Awakening and Visitation
poems by Wally Swist
This remarkable collection is the clearest manifestation yet of the spiritual posture that has influenced Wally Swist's work for decades. Both visionary and mystical, the book centers around a sonnet sequence regarding a shared awakening with his partner and their consequent experience with angelic visitation. There are also individual poems, such as “Angels” and “Inner Prayer,” that offer examples of the meditative quality of the work and from which his political poems provide a taut counterpoint, providing a tensile strength and balance to the book as a whole. Swist’s adaptation of Li Chu’s Wen Fu, or The Art of Writing, which is permanently archived on the Buddhist Poetry Review’s website, and the co-translation of “The Postcards of Aneyakoji Street” are projects that took some years to complete and are laudable additions to the recent work included in this collection. Overall, this is a book of lyrical poetry that reveals a maturation of discipline and vision through the matrix of active spirituality and aesthetic practice.
POETRY / General
ISBN: 978-1-951651-46-6 (print; softcover; perfect bound)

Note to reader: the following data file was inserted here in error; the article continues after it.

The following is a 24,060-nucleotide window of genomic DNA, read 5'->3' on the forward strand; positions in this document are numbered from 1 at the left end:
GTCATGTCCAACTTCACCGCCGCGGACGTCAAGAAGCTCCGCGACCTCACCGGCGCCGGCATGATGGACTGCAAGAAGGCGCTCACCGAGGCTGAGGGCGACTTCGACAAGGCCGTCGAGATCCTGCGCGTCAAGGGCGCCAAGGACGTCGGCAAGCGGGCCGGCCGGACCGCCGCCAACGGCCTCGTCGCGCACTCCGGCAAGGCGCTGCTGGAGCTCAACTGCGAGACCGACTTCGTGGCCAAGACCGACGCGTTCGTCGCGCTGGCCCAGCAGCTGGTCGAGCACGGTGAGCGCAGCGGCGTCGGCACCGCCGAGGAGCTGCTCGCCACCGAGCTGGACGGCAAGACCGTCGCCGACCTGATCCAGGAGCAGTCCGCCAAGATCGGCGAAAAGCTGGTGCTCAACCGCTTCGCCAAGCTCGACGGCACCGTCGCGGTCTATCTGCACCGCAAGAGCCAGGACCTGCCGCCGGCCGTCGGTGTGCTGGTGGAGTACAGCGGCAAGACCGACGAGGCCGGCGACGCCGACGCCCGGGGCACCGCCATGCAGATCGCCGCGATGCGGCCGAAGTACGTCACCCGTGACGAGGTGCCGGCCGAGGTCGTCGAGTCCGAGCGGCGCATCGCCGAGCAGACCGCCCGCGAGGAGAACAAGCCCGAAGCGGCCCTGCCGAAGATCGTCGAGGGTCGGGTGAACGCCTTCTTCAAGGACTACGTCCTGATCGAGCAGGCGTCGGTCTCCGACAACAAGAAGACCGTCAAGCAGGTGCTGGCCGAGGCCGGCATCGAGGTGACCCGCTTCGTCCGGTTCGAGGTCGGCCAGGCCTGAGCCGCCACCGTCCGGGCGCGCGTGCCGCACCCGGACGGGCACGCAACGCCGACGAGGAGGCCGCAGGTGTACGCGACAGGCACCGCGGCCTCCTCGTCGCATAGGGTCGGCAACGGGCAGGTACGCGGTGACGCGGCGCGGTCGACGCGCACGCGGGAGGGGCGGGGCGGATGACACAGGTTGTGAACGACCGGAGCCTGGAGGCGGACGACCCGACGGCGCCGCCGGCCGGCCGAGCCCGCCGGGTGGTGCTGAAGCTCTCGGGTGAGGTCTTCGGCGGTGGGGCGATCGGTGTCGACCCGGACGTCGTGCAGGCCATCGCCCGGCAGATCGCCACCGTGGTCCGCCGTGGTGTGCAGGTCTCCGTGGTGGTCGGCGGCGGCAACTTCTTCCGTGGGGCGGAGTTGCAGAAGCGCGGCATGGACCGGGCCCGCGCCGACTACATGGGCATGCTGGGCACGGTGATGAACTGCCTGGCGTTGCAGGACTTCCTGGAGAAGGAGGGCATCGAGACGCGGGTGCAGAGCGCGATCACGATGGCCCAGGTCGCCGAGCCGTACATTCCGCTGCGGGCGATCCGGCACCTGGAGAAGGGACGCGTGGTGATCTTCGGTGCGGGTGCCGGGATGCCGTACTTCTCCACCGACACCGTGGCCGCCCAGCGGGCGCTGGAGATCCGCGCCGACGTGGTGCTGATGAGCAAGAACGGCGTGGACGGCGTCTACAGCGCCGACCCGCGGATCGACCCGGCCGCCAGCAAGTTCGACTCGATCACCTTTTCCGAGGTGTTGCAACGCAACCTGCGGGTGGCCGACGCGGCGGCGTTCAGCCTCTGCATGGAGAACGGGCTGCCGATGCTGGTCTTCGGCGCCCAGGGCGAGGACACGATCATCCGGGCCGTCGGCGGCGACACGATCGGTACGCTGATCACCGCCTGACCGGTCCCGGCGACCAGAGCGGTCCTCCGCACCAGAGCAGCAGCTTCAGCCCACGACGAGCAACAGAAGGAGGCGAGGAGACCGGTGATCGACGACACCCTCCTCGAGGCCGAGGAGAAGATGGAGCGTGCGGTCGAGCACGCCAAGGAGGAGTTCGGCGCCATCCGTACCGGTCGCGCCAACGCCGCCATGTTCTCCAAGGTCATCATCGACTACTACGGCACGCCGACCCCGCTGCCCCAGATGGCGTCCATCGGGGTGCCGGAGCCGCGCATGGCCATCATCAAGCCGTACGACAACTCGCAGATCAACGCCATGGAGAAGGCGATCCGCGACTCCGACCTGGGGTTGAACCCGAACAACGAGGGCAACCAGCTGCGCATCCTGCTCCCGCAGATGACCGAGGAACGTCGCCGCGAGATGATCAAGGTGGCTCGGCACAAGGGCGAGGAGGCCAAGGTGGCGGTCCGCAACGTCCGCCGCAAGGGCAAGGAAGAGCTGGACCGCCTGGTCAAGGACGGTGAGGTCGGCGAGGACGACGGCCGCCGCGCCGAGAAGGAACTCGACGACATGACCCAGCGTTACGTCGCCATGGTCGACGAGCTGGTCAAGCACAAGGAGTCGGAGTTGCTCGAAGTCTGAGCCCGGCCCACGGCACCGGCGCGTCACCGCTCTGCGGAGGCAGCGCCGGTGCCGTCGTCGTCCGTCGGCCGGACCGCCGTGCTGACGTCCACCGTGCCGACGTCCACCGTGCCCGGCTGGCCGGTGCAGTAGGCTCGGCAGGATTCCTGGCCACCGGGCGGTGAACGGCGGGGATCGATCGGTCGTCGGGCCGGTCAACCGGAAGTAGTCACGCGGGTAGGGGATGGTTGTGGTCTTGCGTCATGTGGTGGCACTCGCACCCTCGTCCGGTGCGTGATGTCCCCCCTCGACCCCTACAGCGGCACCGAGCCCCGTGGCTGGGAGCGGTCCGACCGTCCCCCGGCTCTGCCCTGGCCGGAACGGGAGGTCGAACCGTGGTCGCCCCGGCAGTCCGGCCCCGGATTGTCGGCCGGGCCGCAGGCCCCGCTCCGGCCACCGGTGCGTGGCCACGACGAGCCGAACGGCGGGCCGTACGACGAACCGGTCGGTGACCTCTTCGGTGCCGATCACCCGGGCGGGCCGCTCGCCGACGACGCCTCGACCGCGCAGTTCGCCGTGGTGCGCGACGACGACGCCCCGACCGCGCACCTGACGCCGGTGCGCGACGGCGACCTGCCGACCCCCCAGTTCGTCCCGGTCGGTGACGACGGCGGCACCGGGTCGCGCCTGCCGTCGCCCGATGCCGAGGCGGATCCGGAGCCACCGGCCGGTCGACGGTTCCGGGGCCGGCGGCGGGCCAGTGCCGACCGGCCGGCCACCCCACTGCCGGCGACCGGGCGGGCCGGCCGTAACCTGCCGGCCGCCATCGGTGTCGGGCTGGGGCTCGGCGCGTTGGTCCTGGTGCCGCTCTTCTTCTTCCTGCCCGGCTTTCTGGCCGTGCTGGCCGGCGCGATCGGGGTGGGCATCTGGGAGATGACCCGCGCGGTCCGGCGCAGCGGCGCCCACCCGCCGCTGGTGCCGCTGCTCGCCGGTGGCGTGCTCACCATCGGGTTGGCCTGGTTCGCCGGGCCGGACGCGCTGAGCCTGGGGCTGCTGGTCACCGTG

Wally Swist is the author of some three dozen books and chapbooks of poetry and prose. Among his books are The Daodejing: A New Interpretation, with co-authors David Breeden and Steven Schroeder (Beaumont, TX: Lamar University Press, 2015). Also, his book Huang Po and the Dimensions of Love was selected as the co-winner of the 2011 Crab Orchard Series Open Poetry Contest, which was chosen by Pulitzer Prize-winning poet Yusef Komunyakaa, who served as judge, and the book was published by Southern Illinois University Press in 2012. The book was nominated for a National Book Award.
Swist is the winner of the 2018 Ex Ophidia Press Poetry Prize for A Bird Who Seems to Know Me: Poems and Haiku Regarding Birds & Nature. The book was published in late 2019 by master printer and book designer Gabriel Rummonds, of Bainbridge Island, Washington. Swist has also published four previous books of poetry with Shanti Arts of Brunswick, Maine, including Candling the Eggs (2016), The Map of Eternity (2018), The Bees of the Invisible (2019), and Evanescence: Selected Poems (2020). His books of nonfiction include Singing for Nothing: Selected Nonfiction as Literary Memoir (Brooklyn, NY: The Operating System, 2018) and On Beauty: Essays, Reviews, Fiction, and Plays (New York & Lisbon: Adelaide Books, 2018).
Some of his work has been set to music. This includes his poem “The Rush of the Brook Stills the Mind,” which inspired a composition by the electroacoustic composer Dr. Elainie Lillios. The composition was performed by percussionist Scott Deal in Jordan Hall at the New England Conservatory of Music in Boston, Massachusetts, on June 20, 2013. It is only one of several venues across the country where the composition has been performed. Dr. Elainie Lillios is Professor of Composition at Bowling Green State University. Swist’s poem “After Long Drought” was also composed to an electroacoustical score written by Professor Lillios, and the composition also premiered at Jordan Hall at the New England Conservatory of Music in June 2016 by percussionist Scott Deal.